Tips for Entertaining Business Clients
Any successful business traveler knows the value of meeting in person and how deals often come together over drinks or during the final minutes of an amazing basketball game.
Face time is just half the formula. Clients need to be entertained at venues designed to impress.
The extremely trendy restaurants—the ones that would really wow a client—book up 30 days in advance. But business meetings often come together at the last second. So here are some tips about how to get access to that impossible restaurant, show or sporting event.
Todd Hunt, the assistant head concierge at the posh Crosby Street Hotel in New York, told me that most restaurants, baring a very select few, keep a section of tables reserved for walk-in customers. You might have to sit at the bar a while to be seated, but you will get a table.
“Once you’re in the restaurant, they aren’t going to send you home,” Hunt says. “They wouldn’t tell you that over the phone if you call tonight.” But it works.
Still, the idea of waiting at the bar for an hour with an important client might not be so appealing. That’s where it’s time to have your hotel’s concierge pull some strings. Most major restaurant groups have a central booking office and a good concierge knows somebody there and can probably get you a confirmed table. If you are flexible about the time—or willing to sit at the bar—your odds improve even more.
“We call the contact with whom we have established a relationship. It could be either the maître d’, general manager, the chef or sometimes a top reservationist. It’s all about the relationship,” says Charisse Fazzari, the chef concierge at the Mandarin Oriental, San Francisco. “Business travelers are generally savvy when it comes to approaching the concierge about their favorite restaurants. Concierges at high end hotels are professionals at their craft and will go above and beyond when treated as such.”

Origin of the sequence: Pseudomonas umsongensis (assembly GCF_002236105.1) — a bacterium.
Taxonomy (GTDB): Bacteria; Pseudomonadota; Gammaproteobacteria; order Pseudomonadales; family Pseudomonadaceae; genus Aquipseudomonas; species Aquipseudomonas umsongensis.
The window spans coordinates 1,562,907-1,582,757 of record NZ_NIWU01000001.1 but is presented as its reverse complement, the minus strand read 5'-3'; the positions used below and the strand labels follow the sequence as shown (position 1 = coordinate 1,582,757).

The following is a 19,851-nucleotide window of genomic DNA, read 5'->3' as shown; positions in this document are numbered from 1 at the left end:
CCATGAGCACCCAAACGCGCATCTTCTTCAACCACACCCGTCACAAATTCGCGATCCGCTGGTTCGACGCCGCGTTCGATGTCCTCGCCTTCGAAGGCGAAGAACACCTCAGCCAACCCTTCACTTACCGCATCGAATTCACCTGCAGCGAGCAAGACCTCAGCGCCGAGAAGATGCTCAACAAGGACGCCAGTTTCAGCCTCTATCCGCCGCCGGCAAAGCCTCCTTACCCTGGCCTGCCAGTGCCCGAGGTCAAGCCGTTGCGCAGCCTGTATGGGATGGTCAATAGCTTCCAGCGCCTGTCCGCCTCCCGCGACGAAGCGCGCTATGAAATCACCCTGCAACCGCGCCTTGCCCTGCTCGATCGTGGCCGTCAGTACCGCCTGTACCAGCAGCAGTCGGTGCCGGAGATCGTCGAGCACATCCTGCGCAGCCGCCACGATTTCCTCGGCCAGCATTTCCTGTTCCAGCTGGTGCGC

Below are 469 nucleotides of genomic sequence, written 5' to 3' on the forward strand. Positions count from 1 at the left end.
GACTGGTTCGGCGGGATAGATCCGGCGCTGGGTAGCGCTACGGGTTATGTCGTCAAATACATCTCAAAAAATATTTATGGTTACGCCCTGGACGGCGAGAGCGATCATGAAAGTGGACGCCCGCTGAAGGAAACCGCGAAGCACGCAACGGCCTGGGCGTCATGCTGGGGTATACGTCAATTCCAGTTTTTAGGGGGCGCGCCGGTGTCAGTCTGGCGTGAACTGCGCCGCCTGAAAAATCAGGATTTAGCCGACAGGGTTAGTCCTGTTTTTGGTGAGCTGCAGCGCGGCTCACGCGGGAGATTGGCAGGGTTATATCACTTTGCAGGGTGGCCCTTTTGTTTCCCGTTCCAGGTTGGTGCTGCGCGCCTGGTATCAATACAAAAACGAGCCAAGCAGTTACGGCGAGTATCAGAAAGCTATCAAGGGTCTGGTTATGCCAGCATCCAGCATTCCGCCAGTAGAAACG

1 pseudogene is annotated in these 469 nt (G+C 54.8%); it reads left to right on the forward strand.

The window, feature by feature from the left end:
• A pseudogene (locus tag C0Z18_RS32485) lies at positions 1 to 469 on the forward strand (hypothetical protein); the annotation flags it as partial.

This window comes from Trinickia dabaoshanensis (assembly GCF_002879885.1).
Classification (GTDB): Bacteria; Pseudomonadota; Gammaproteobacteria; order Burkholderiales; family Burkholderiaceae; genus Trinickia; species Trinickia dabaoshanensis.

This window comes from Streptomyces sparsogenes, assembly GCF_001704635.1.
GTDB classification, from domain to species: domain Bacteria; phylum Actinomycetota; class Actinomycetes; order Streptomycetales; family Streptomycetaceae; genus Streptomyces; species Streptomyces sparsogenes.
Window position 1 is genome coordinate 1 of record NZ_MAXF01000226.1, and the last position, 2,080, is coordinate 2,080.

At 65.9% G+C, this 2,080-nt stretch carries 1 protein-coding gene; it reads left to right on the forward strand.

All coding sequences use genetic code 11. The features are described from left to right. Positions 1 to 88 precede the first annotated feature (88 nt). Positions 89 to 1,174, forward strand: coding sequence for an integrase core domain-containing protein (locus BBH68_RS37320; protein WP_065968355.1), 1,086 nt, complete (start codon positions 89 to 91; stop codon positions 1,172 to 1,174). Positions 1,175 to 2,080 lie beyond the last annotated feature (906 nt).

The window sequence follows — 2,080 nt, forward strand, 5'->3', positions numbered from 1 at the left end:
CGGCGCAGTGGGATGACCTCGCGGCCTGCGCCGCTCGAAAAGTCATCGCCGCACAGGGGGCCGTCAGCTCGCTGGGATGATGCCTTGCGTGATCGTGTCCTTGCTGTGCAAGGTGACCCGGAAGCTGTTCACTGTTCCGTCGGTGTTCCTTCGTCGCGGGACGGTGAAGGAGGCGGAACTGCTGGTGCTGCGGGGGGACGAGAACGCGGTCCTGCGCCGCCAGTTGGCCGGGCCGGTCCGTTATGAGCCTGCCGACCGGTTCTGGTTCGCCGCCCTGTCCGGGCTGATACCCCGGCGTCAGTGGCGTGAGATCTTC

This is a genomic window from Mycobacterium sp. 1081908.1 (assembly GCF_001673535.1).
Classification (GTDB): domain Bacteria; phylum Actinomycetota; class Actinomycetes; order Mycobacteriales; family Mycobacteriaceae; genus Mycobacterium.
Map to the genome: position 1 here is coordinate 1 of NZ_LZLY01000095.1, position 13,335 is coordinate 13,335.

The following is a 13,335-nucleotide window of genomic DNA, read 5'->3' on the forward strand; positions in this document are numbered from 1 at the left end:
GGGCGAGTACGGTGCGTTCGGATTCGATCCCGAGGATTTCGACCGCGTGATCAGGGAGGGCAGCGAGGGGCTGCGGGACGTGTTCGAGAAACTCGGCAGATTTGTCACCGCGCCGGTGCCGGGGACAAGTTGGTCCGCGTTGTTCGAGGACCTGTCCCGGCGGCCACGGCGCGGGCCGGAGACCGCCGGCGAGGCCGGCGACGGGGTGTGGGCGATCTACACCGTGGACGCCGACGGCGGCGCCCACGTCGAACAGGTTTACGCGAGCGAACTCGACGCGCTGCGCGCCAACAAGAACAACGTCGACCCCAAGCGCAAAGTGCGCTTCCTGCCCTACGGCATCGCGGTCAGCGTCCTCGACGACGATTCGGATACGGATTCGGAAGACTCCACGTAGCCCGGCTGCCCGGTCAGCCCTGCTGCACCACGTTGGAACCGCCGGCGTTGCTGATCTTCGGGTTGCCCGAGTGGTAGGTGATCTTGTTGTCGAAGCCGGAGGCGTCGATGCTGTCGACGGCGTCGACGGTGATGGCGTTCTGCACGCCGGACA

The more advance notice, the better the odds are that the concierge can meet your request. Don’t wait until you arrive at the hotel. Call or email in advance.
Fazzari, who has worked for nearly 16 years at the Mandarin Oriental, adds that probably the worse question one can ask is: “Do you have any pull?”
For concerts and sporting events, there is StubHub, a site that resells tickets. There is a markup but the tickets are insured to work and the company has offices in big cities and even on-site teams at really big events like the U.S. Open tennis tournament.
If that doesn’t work, turn again to the concierge.
Our ticket brokers work miracles for us,” Fazzari said. “We also have other contacts who can make it happen for our guests. It could be the manager of a sports team, the producer of a popular Broadway show, or our well connected concierge colleagues, or even a bouncer at a concert.”
Crosby Street’s Hunt said that brokers can help get access not just to concerts, games and shows but to a book signing that got sold out or to a hot rooftop bar.
“Guests might not be ok with the price, but we’ve never had to say no,” Hunt says. “For a price, we can get access.”
Travelers don’t always realize how exactly popular the hottest show or restaurant really is and how hard it can be to get access.
“I always explain the demand for what they’re asking for so that they can have realistic expectations,” says Maria Sutherland, a concierge at the W Union Square in New York. “Then I do my best to make it happen. The thrill of the hunt never gets old.”
Even if you aren’t staying at a fancy hotel, it doesn’t mean you can’t use its concierge. A good concierge knows that your company might have travel restrictions but—if they perform well—you might stay there on vacation.
Hotel guests usually take priority, so be patient and willing to wait. If you travel regularly to a specific city, develop a relationship. You never know when it will come in handy.
“We’re always willing to help others out,” Hunt says.
And don’t forget to tip, especially if that concierge pulls off a miracle for you.